Aspiring Educators - Sharif El-Mekki

Sharif El-Mekki, founder of the Center for Black Educator Development and a former teacher, speaks during a 2019 news conference announcing the School District of Philadelphia’s program aimed at cultivating minority teaching careers. — Courtesy of Commonwealth Media Services

More than a third of Pennsylvania’s students are children of color, and just 6% of their educators are teachers of color.

To address that, a group of educators, administrators and education advocates urged districts this week to consider using part of their American Rescue Plan funds to diversify the ranks of teachers.

“The American Rescue Plan for Education offers an incredible opportunity for schools and districts to invest in education diversity efforts, as school leaders can use these funds to recruit and hire educators of color and mentor students of color as they consider becoming educators,” said Tanya Garcia, Pennsylvania Deputy Secretary of Higher Education. “The Pennsylvania Department of Education is working with educators and partners across the commonwealth to support this work and the development of competencies needed to provide culturally relevant and sustaining instruction.”

This is a critical time because the number of minority students is growing faster than the number of minority teachers in our state.

Research shows that students behave better, learn more and are more likely to stay in school and go to college when they have teachers they can identify with. All students of color need such role models, and they need teachers who understand their background.

Aaron Walton, president of Cheyney University, the nation’s first historically Black university, suggested school communities put more funds towards partnership programs between institutions of higher education and school districts.

Cheyney stepped up with its “Aspire to Educate” program last summer, a five-week summer program for high school students to learn about careers in education.

Twenty-one students participated in the program in 2020, according to Walton, and 19 of them chose to matriculate and continue their education at the Delaware County university.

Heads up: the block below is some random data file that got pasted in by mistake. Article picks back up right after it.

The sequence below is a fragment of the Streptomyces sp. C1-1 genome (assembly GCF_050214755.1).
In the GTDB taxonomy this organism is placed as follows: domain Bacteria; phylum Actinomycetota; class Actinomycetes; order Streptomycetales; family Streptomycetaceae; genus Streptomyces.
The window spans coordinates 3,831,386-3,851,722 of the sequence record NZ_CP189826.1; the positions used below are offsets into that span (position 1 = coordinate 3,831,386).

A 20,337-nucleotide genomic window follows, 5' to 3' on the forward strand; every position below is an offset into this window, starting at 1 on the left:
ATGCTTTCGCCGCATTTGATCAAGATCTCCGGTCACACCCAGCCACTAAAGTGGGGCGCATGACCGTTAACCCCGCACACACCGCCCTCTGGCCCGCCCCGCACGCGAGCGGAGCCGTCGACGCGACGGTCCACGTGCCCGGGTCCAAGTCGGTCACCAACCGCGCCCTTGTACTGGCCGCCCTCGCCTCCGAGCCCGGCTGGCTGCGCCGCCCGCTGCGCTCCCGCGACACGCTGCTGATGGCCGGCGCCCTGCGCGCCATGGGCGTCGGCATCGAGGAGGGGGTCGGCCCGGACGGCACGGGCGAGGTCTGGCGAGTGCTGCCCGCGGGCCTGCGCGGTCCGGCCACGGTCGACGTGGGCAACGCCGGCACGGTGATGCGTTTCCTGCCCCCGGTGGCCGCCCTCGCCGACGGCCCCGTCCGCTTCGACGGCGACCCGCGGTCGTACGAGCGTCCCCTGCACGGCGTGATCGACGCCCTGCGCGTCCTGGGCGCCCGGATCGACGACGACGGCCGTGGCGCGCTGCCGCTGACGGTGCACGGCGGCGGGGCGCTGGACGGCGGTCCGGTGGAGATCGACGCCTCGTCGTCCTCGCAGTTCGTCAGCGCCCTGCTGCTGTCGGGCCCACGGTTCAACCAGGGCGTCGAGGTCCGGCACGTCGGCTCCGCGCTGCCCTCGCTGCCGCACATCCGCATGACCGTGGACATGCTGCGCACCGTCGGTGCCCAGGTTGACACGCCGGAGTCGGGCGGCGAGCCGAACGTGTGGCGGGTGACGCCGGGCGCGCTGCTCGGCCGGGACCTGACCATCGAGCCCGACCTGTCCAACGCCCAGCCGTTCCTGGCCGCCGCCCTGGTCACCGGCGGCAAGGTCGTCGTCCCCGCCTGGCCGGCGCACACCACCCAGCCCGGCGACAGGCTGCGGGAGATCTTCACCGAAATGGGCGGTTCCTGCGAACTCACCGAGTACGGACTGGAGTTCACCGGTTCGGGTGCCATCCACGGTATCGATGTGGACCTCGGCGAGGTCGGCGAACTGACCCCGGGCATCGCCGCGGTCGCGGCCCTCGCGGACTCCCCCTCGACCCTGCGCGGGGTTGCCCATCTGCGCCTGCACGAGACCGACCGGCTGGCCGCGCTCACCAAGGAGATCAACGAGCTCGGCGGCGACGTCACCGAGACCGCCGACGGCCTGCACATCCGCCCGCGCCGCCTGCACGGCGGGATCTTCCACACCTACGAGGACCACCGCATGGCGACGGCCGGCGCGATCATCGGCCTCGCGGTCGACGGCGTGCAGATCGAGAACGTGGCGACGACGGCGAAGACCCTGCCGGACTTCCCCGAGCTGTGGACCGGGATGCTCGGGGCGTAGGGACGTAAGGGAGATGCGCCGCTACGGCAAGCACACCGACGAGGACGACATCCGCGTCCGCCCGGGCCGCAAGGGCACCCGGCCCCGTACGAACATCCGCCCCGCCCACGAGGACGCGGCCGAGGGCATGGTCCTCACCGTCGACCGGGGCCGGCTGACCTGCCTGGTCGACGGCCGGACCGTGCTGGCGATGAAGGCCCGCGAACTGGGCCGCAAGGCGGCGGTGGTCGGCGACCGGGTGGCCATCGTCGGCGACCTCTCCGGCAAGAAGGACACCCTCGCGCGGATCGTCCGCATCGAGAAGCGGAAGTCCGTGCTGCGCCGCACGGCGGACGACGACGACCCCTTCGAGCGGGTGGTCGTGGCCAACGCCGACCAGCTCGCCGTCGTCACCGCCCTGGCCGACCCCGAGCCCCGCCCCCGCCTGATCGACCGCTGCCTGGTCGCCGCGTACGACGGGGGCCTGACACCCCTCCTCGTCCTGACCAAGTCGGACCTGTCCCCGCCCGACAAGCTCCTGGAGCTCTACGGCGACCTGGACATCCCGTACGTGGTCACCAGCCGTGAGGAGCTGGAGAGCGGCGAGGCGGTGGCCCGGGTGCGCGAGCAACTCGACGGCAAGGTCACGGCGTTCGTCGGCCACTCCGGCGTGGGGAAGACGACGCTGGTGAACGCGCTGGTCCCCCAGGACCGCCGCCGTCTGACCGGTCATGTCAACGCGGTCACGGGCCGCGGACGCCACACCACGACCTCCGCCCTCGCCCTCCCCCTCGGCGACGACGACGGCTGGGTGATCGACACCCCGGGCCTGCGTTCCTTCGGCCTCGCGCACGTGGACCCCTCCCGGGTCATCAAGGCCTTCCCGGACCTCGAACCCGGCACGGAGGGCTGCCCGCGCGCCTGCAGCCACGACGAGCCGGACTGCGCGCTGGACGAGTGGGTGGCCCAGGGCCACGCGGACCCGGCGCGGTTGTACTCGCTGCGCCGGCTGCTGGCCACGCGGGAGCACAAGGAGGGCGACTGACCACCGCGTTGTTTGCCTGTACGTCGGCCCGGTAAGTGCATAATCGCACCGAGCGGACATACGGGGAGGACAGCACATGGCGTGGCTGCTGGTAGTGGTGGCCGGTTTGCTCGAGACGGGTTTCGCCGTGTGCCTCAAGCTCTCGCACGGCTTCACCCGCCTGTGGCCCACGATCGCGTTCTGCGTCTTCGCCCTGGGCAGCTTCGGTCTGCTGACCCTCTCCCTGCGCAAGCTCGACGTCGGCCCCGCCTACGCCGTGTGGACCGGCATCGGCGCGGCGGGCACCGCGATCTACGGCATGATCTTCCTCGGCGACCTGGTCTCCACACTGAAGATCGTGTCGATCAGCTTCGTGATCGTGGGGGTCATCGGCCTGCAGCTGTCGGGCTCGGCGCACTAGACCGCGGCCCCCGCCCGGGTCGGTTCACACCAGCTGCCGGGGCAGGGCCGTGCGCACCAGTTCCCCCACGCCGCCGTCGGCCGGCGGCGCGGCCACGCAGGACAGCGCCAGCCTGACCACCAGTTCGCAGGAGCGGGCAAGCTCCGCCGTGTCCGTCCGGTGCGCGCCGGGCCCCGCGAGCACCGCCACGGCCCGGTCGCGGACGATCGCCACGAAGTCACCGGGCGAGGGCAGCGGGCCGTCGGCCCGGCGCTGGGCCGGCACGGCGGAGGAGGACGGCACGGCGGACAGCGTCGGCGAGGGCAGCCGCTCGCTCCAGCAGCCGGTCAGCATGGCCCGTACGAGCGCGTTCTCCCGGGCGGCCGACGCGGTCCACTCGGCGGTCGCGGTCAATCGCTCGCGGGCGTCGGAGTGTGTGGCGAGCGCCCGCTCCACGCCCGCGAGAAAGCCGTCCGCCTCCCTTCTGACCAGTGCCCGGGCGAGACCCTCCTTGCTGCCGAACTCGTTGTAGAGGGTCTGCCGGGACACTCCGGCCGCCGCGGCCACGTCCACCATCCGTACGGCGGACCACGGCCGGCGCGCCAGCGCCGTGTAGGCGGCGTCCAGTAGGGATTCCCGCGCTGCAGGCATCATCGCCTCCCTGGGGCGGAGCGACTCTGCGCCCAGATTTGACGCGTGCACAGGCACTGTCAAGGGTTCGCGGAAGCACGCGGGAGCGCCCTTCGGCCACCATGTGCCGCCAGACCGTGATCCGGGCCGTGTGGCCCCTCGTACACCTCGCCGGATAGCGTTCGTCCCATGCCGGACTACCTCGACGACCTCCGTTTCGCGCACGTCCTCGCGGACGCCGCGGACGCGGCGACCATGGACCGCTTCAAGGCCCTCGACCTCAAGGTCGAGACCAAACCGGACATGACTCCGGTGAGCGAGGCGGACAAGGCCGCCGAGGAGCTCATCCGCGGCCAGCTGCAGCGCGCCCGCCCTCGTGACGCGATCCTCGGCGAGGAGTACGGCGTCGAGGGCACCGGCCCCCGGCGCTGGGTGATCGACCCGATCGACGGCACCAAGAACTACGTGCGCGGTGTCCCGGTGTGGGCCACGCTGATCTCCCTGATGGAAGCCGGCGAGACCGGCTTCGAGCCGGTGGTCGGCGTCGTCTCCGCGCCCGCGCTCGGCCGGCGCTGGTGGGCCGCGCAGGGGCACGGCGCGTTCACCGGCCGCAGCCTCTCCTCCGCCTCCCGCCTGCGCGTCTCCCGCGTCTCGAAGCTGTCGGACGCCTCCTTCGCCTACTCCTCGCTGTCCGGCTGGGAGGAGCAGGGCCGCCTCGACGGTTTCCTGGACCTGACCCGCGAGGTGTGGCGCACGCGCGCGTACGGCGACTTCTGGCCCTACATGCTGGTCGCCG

Walton advocated for districts across the state to use their federal stimulus money because programs like this require “additional resources and funding to enable institutions like Cheyney University to host and sustain them ... the American Relief Plan dollars give us another opportunity to collaborate and invest in teacher diversity.”

Research shows the benefits of diversity among the teaching ranks. Having at least one Black teacher early on reduces a Black student’s likelihood of dropping out and increases Black students’ likelihood of going to college.

Yet — across Pennsylvania, 1,500 schools and 184 school systems do not employ a single teacher of color.

Teacher diversity matters in every school system.All students benefit from increased teacher diversity,” said Sharif El-Mekki, CEO of the Center for Black Educator Development and a former teacher said. “They are better prepared to participate as informed and engaged citizens in an inclusive national civic culture and increasingly complex world.”

We must recognize that student outcomes have to do with more than standardized test scores. If children have a teacher or two they can identify with, that can make a true difference in their lives. It can be the difference between life and death, when every student feels included and able to succeed.

The School District of Philadelphia is also making plans to use American Rescue Plan funds to reinvest in its leader residency program that addresses teacher diversity, according to Larisa Shambaugh, Chief Talent Officer for the School District of Philadelphia.

The goal, said Shambaugh, “is to provide those who already work with our students and who are already committed to our community with a clear pathway to becoming a teacher.”

“We know that there is much more that we must do to have our educator demographics better reflect our student demographics,” said Shambaugh.

We agree with the many educators and administrators who came together this week that much more needs to be done so that teacher demographics reflect student demographics in order to promote better outcomes in every community — but especially communities of color.

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